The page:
The second method can be used to provide custom implementations. In the case of IItemHandler, the default implementation uses the ItemStackHandler class, which has an optional argument in the constructor, to specify a number of slots. However, relying on the existence of these default implementations should be avoided, as the purpose of the capability system is to prevent loading errors in contexts where the capability is not present, so instantiation should be protected behind a check testing if the capability has been registered (see the remarks about @CapabilityInject in the previous section).

Once you have your own instance of the capability interface, you will want to notify users of the capability system that you expose this capability. This is done by overriding the hasCapability method, and comparing the instance with the capability you are exposing. If your machine has different slots based on which side is being queried, you can test this with the facing parameter. For Entities and ItemStacks, this parameter can be ignored, but it is still possible to have side as a context, such as different armor slots on a player (top side => head slot?), or about the surrounding blocks in the inventory (west => slot on the left?). Don’t forget to fall back to super, otherwise the attached capabilities will stop working.

public boolean hasCapability(Capability<?> capability, EnumFacing facing) {
  if (capability == CapabilityItemHandler.ITEM_HANDLER_CAPABILITY) {
    return true;
  return super.hasCapability(capability, facing);

Similarly, you will want to provide the interface reference to your capability instance, when requested. Again, don’t forget to fall back to super.

public <T> T getCapability(Capability<T> capability, EnumFacing facing) {
  if (capability == CapabilityItemHandler.ITEM_HANDLER_CAPABILITY) {
    return (T) inventory;
  return super.getCapability(capability, facing);

It is strongly suggested that direct checks in code are used to test for capabilities instead of attempting to rely on maps other other data structures, since capability tests can be done by many objects every tick, and they need to be as fast as possible in order to avoid slowing down the game.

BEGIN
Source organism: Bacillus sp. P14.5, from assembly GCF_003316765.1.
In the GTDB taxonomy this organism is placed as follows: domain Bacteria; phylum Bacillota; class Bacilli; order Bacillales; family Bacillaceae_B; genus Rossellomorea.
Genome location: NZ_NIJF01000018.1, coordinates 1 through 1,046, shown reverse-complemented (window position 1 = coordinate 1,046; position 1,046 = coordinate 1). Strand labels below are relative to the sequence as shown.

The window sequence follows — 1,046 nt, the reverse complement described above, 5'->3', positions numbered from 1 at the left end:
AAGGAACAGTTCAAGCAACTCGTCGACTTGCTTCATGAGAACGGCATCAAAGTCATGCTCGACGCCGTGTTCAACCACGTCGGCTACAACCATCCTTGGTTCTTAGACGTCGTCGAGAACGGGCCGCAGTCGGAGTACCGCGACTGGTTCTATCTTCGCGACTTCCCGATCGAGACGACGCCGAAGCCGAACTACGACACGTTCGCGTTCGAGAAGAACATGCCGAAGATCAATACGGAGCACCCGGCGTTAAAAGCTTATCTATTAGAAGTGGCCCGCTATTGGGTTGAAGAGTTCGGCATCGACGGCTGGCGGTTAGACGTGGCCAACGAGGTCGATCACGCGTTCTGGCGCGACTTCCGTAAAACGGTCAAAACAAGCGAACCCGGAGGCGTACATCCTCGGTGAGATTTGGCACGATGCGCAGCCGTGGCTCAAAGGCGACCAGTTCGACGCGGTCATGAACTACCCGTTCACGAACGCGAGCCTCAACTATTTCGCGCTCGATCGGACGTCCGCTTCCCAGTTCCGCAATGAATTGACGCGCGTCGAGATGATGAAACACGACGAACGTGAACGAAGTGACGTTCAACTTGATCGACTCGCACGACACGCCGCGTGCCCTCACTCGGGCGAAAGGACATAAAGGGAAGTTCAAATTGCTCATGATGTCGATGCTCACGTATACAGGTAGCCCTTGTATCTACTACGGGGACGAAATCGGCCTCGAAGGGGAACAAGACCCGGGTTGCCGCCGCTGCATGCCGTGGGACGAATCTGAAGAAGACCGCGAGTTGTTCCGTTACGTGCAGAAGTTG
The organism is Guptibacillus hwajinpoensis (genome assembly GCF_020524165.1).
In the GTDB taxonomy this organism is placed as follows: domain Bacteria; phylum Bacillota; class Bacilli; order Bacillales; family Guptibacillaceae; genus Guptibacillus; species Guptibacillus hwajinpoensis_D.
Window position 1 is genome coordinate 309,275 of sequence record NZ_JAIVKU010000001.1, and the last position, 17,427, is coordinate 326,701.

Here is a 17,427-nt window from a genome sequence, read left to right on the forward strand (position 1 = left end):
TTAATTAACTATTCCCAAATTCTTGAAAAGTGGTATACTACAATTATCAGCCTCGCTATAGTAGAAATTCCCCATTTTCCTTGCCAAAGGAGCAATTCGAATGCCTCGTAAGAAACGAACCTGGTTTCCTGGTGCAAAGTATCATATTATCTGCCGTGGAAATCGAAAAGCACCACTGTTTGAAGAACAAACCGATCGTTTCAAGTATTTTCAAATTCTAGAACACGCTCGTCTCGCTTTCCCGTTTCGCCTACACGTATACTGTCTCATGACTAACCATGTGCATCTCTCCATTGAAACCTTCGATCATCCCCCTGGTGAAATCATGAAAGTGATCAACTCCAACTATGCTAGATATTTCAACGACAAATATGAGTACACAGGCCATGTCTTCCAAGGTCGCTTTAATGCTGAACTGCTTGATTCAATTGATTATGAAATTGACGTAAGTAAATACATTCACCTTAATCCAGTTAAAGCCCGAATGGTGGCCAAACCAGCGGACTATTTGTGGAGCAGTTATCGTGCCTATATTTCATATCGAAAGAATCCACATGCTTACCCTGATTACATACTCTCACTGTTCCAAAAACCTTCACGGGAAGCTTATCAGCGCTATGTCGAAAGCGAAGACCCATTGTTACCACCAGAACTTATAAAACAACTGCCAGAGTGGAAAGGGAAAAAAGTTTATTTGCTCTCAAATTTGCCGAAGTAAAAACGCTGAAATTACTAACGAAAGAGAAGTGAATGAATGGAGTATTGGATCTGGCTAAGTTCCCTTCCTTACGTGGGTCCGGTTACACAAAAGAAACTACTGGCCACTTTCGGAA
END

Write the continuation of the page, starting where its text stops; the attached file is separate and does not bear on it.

Attaching Capabilities

As mentioned, attaching capabilities to entities and itemstacks can be done using AttachCapabilityEvent. The same event is used for all objects that can provide capabilities. AttachCapabilityEvent has 4 valid generic types providing the following events:

  • AttachCapabilityEvent<Entity>: Fires only for entities.
  • AttachCapabilityEvent<TileEntity>: Fires only for tile entities.
  • AttachCapabilityEvent<Item>: Fires only for item stacks.
  • AttachCapabilityEvent<World>: Fires only for worlds.

The generic type cannot be more specific than the above types. For example: If you want to attach capabilities to EntityPlayer, you have to subscribe to the AttachCapabilityEvent<Entity>, and then determine that the provided object is an EntityPlayer before attaching the capability.

In all cases, the event has a method addCapability, which can be used to attach capabilities to the target object. Instead of adding capabilities themselves to the list, you add capability providers, which have the chance to return capabilities only from certain sides. While the provider only needs to implement ICapabilityProvider, if the capability needs to store data persistently it is possible to implement ICapabilitySerializable<T extends NBTBase> which, on top of returning the capabilities, will allow providing NBT save/load functions.

For information on how to implement ICapabilityProvider, refer to the Exposing a Capability section.

Creating Your Own Capability

In general terms, a capability is declared and registered through a single method call to CapabilityManager.INSTANCE.register(). One possibility is to define a static register() method inside a dedicated class for the capability, but this is not required by the capability system. For the purpose of this documentation we will be describing each part as a separate named class, although anonymous classes are an option.

CapabilityManager.INSTANCE.register(capability interface class, storage, default implementation factory);

The first parameter to this method, is the type that describes the capability feature. In our example, this will be IExampleCapability.class.